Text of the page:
Your brain, conductor of circadian rhythm

Circadian rhythm is a critical force in the human body. It regulates your sleep cycle and dictates when you feel alert and when you feel tired. “Circadian” translates to “around the day” in Latin, and it’s often mentioned in UP Insights.

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October’s Insight Report examined this force by comparing wake times to the number of steps a person takes in a day. Would an individual take more steps after sleeping in on Sunday? Fewer steps after an all-nighter at the office? It depends on how the circadian rhythm responds.

First, remember that your body is a machine. It’s constantly taking care of business, even when you are sitting on the couch. Sometimes it’s digesting. Sometimes it’s repairing muscle. Sometimes it’s burning fat.

But one of the most important things your body accomplishes in its 24-hour cycle, is the move from a sleeping state to a waking state. This event affects your daily productivity, digestion, learning, metabolism and many other critical functions.

The conductor of the orchestra is in the brain. An area of the hypothalamus called the suprachiasmatic nucleus (SCN) works hard to keep the body on track, on time and in line. The SCN conducts your circadian rhythm.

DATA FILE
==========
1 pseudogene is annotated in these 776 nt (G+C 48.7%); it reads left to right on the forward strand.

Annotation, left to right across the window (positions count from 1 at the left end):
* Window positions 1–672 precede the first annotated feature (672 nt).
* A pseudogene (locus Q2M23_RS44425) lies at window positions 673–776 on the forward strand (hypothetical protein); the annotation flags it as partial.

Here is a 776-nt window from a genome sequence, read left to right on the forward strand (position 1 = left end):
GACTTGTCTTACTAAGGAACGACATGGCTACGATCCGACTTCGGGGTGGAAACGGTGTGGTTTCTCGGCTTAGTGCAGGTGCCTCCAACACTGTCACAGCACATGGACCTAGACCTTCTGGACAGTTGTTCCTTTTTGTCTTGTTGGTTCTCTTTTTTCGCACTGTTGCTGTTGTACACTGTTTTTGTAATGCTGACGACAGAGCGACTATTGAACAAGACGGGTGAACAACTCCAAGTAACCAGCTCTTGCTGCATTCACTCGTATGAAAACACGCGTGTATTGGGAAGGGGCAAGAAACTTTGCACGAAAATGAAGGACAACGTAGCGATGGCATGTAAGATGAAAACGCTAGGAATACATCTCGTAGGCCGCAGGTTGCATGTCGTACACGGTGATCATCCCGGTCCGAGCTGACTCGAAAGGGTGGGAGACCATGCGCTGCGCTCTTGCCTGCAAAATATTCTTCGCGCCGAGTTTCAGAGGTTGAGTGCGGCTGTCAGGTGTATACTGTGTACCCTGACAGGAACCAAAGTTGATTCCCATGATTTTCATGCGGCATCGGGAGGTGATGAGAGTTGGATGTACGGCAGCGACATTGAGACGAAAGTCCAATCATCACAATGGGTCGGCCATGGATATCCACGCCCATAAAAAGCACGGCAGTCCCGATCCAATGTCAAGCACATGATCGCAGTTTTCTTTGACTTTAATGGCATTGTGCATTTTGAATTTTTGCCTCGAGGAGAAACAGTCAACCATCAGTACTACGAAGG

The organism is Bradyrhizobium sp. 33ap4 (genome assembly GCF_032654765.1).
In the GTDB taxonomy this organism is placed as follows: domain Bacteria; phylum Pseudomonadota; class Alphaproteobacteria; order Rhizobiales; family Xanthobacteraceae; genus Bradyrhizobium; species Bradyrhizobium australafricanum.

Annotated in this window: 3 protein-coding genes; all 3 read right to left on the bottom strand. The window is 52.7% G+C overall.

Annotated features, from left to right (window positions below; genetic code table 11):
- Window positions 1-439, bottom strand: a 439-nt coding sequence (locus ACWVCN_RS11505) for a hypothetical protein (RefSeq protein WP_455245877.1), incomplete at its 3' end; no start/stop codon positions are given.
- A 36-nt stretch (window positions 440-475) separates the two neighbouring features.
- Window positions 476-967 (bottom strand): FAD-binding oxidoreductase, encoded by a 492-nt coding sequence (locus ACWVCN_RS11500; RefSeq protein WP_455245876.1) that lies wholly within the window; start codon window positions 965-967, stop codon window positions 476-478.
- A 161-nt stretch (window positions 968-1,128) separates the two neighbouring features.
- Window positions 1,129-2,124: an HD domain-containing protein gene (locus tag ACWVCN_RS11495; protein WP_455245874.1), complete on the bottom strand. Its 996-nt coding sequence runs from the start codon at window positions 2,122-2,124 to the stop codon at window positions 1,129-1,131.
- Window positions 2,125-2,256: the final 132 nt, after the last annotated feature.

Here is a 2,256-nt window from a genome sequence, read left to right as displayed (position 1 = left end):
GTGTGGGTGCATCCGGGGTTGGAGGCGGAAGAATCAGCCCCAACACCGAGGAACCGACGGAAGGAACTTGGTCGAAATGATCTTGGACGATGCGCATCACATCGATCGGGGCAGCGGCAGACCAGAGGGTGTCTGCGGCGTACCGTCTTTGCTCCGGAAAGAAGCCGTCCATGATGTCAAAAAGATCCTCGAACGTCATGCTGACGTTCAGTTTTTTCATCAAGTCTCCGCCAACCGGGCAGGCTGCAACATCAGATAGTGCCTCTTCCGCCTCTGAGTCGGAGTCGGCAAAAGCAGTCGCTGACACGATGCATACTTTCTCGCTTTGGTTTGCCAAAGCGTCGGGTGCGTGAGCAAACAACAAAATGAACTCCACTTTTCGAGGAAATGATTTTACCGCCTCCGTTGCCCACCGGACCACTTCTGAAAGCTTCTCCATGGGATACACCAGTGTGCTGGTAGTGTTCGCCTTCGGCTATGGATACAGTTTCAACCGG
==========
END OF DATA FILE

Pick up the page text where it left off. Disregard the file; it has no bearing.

Your environment and the decisions you make also affect the rhythm. If you choose to eat a pint of ice cream right before bed, your conductor  (the brain) tells the body to start digesting the sugar and fat instead of telling the body to relax for bed. It may become difficult to fall asleep. If you choose to sleep in on Saturday, the conductor slows the rhythm down, pushing back other processes. The result can mimic jet lag.

Jason Donahue, Jawbone’s resident sleep expert, says that the circadian rhythm “does a lot more than just tell the body when to be more alert or more sleepy. It also influences the ideal time to do certain activities. Assuming all things normal, if someone sleeps from 11:00pm to 7:00am, they will be most alert around 10:00am. That makes 10:00am an ideal time to write code, do analytical work, or anything else that requires more brainpower.”

Donahue continues, “That same person will have the fastest reaction time at 3:30pm, making the afternoon ideal for sports like tennis and basketball. That person may feel the strongest at 5pm, making the early evening an ideal time to visit the weight room.”

The circadian rhythm even influences ideal times to take medication, eat meals and work productively. As many discovered with October’s Insight Report, bedtime and rise time also influence steps and activity.

For some, an earlier rise time was correlated with more steps during the day:

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For others, a later wake time resulted in more steps:

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No matter what time you prefer to rise, it’s important to establish a routine that stabilizes your rhythm. As Donahue notes, “a ‘yo-yoing’ circadian rhythm is tied to obesity, depression and heart disease.”

Establish your own natural rhythm with your choices. Don’t eat too much before bed. Try a sport in the afternoon, when hand-eye coordination and strength is at its best. Wake up at the same time every day.

Make these good practices habit; and may the circadian force be with you.

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About The Author

Jessica Caimi

Jessica breathes, moves, eats and writes. She is also particular about comma usage.